begin with, but with added brain-addlement due to the 3D.

The 3D works with the age-old red-and-blue glasses technique, and I'm
afraid it hasn't really changed since the 50s. It DOES WORK, but
there's always a slight souble image, the colors are flat and dim, and
it will probably give you a headache by the end.

Wisely, the film is set up so that you (and the characters) are
relieved of the need for the special glasses during plot breaks that
take place in the plain technicolor real-world, instead of the 3D
"virtual game world".

When the 3D kicks in, though, it is not wasted, especially in the
TRON-like racing and chasing scenes, which had Princess Wei and me
holding onto each other for dear life.

This WOULD be a GREAT movie to attend with the date who hasn't grown up
and isn't trying to be "cool."

If you aren't the kind of person who keeps toy monsters on your desk
and dashboard, you might not like SPY KIDS. It IS kid stuff. I would
recommend it to most of my friends.

My house is strewn with colorful toy dinosaurs and an autographed
picture of Ray Harryhausen. The sf book I'm currently reading is Greg
Bear's "Dinosaur Summer," a sequel to Arthur Conan Doyle's "The Lost
World", which takes place in 1947 and includes as characters the young
Ray Harryhausen and the old Willis O'Brien. You better believe I was in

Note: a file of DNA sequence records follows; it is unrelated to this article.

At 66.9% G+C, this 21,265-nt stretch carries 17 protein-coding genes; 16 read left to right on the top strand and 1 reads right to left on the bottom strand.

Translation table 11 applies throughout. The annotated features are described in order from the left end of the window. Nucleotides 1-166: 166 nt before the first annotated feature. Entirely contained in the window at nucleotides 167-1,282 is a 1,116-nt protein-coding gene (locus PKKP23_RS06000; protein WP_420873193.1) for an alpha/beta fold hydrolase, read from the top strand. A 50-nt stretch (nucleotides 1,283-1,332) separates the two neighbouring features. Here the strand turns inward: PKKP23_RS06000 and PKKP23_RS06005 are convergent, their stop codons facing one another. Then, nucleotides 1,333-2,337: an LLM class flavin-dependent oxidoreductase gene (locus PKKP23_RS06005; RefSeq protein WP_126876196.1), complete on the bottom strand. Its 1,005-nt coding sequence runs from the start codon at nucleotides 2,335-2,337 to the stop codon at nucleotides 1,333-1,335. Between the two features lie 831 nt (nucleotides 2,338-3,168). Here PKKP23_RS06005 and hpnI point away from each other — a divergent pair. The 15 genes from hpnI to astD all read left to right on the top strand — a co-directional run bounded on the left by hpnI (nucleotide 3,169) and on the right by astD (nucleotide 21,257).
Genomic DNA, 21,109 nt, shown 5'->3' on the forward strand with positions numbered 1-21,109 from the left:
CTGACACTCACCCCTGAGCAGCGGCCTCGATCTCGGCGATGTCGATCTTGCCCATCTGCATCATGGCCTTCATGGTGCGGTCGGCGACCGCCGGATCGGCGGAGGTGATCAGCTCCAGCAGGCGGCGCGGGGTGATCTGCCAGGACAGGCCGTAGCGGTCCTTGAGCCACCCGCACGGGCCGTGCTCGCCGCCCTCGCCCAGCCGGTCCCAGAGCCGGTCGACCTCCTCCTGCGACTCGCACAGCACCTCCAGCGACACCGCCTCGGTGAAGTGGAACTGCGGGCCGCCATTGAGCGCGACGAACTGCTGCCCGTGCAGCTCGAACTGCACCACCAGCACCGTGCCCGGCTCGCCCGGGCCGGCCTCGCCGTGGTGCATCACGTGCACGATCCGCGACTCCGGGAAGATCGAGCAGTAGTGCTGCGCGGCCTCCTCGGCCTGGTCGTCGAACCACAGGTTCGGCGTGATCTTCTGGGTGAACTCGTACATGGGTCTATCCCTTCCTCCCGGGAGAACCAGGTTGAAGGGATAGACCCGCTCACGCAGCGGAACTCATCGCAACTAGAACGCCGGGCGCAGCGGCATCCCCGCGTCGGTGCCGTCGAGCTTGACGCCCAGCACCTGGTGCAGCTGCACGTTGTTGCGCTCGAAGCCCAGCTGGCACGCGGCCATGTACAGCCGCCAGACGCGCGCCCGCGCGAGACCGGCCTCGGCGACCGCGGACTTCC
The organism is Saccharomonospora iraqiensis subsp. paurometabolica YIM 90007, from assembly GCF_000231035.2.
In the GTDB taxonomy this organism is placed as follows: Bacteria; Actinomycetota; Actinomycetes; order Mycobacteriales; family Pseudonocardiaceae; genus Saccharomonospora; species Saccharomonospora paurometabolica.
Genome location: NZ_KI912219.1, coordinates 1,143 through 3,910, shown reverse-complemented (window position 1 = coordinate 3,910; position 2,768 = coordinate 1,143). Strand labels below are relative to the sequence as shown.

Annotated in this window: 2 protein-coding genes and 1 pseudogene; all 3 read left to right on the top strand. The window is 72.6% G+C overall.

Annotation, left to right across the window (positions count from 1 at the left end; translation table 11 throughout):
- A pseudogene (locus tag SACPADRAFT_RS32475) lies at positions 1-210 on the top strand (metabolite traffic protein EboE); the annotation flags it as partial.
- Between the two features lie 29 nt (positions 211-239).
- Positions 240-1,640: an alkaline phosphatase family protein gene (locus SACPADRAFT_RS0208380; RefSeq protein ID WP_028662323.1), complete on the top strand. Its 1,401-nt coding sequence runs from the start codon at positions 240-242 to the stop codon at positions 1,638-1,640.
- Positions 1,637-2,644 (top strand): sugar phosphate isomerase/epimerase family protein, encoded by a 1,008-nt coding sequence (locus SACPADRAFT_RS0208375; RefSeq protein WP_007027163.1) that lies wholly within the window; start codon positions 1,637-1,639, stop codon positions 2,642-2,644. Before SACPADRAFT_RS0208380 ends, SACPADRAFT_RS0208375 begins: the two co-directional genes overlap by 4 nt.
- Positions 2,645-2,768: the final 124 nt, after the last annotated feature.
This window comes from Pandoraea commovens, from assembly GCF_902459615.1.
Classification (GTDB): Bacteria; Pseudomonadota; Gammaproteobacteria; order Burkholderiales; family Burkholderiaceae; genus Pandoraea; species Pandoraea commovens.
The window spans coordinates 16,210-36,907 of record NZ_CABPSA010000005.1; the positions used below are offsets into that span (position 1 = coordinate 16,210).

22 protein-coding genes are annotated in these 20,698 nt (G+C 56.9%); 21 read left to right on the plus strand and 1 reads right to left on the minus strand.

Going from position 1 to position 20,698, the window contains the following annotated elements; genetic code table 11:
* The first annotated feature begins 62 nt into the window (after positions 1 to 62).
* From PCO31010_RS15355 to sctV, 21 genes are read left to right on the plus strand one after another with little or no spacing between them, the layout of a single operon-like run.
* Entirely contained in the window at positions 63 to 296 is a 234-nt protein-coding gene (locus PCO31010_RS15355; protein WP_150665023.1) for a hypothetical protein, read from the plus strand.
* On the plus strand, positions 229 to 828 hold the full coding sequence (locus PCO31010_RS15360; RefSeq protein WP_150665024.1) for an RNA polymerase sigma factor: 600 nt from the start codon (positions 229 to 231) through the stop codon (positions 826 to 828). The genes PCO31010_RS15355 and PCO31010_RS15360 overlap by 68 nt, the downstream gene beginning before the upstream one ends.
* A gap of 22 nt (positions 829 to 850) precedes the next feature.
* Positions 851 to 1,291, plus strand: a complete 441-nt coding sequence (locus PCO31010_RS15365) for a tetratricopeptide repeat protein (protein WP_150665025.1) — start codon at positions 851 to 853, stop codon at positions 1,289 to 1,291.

absolute HOG HEAVEN watching this crazy, Mexicanized, half-home-made
children's film. But so was Princess Wei, and she was never a little

ATTN MAGDALEN-JESUS and any other Austin parents: I hope you take ConBo
to this. The climactic battle between giant robots and all the
super-spies takes place right in front of the State Capitol in Austin.
And everything has this Dr.-Seussish TexMex look that's like San
Antonio as painted by Salvidor Dali.

I should mention that the young actresses in it are DISCOMFITINGLY

4th Stangian Orthodox MegaFisTemple Lodge of the Wrath of Dobbs Yeti,
Resurrected (Rev. Ivan Stang, prop.)


From: subspecies23@aol.comyourmom (SubSpecies23)

You mean people actually watch those movies? Ugh.



From: hellpopehuey@subgenius.com (HellPopeHuey)

"Rev. Ivan Stang" <stang@subgenius.com> wrote:
> it will probably give you a headache by the end.

That's what real life is all about.

>which had Princess Wei and me
> holding onto each other for dear life.

This too.

> I would
> recommend it to most of my friends.

But not this.


HellPope Huey, hellpopehuey@subgenius.com
Yes, there's a PLACE for you in this world,
even if you look like 12 pounds of buffalo ass
in a 5-pound, see-through brassiere.

"We did what we did because it was right...not to be remembered.
History will attend to itself; it always does."
- "Babylon 5"

"Like some great Vegas magician,
I have to pull a dog out of the toilet, VOOMP!"
- Denis Leary


From: "Rev. Ivan Stang" <stang@subgenius.com>

SubSpecies23 <subspecies23@aol.comyourmom> wrote: